Iraqi Prime Minister Adel Abdul-Mahdi called on parliament to accept his resignation and move quickly to find a successor, saying the country needs a new leader to end two months of violent, anti-government protests.
“I have no doubt that the council and its members will be diligent in finding a suitable replacement as soon as possible as the country in its current state can’t rely on a daily caretaker government,” he said during a meeting with the National Security Council.
The initial announcement Friday that he would step down sparked celebrations in the capital, Baghdad, and rallies in the southern city of Basra as protesters welcomed the apparent climb down. Mahdi, who’s backed by neighboring power Iran, had offered to quit earlier but then insisted he’d only go once lawmakers agreed on a replacement.
On Friday, the prime minister said that once he departs, parliament can “review its options and act to preserve the interests of Iraq.” The alternative could be a “vortex of violence, chaos and destruction,” he said.
His move followed a call from an influential Shiite cleric for lawmakers to promptly hold “free and honest” elections to prevent the OPEC member from slipping into deeper chaos.
Sheikh Ahmed Al-Safi, who speaks on behalf of Grand Ayatollah Ali Al-Sistani, also renewed calls for officials to end the violent crackdown against protesters a day after security forces killed at least 25 people and wounded scores more in the southern city of Nassiriya, and demonstrators burned Iran’s consulate in the holy city of Najaf.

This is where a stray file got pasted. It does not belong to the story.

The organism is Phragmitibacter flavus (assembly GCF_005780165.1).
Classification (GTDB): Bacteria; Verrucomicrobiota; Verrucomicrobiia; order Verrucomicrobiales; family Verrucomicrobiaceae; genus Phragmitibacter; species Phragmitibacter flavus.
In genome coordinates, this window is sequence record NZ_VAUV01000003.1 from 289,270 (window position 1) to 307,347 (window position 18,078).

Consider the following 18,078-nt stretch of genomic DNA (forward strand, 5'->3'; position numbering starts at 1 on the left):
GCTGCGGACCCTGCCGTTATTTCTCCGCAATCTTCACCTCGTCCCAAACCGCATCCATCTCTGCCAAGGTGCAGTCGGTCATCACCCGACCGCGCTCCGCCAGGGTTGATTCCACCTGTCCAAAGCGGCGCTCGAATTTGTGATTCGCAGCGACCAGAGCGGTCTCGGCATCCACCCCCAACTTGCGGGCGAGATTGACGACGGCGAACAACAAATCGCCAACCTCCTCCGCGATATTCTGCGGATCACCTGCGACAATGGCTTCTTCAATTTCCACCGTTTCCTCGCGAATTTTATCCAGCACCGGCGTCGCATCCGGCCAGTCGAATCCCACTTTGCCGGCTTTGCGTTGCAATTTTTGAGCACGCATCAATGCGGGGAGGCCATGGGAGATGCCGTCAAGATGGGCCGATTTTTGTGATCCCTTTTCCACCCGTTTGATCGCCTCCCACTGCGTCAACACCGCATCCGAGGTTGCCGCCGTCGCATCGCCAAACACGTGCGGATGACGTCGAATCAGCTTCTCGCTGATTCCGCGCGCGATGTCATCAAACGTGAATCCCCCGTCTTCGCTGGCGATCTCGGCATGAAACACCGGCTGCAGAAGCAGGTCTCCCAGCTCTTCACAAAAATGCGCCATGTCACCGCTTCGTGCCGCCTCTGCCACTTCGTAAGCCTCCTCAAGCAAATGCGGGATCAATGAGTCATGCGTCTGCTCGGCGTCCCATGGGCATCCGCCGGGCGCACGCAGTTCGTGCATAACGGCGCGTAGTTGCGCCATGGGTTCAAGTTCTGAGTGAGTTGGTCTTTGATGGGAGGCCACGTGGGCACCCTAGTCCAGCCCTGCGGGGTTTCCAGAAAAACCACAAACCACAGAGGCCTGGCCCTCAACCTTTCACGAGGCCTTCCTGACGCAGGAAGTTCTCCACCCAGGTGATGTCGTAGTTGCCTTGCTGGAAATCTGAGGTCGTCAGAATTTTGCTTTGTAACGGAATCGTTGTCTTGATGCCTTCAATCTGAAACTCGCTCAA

Iraq will “pay dearly” for any delay by parliament in holding elections that “express the people’s will,” Al-Safi said in a Friday sermon.
At least 380 people have died in clashes between security forces and protesters since Oct. 1, Ali Al-Bayyati, a member of Iraq’s independent High Human Rights Commission, said in a text message.
Violence Against Iraqi Protesters Is Rising, Rights Group Says
Iraqis, mostly from the Shiite majority population, are protesting against government corruption, poor services, and wide-ranging Iranian political influence, calling for an overhaul of the ruling class.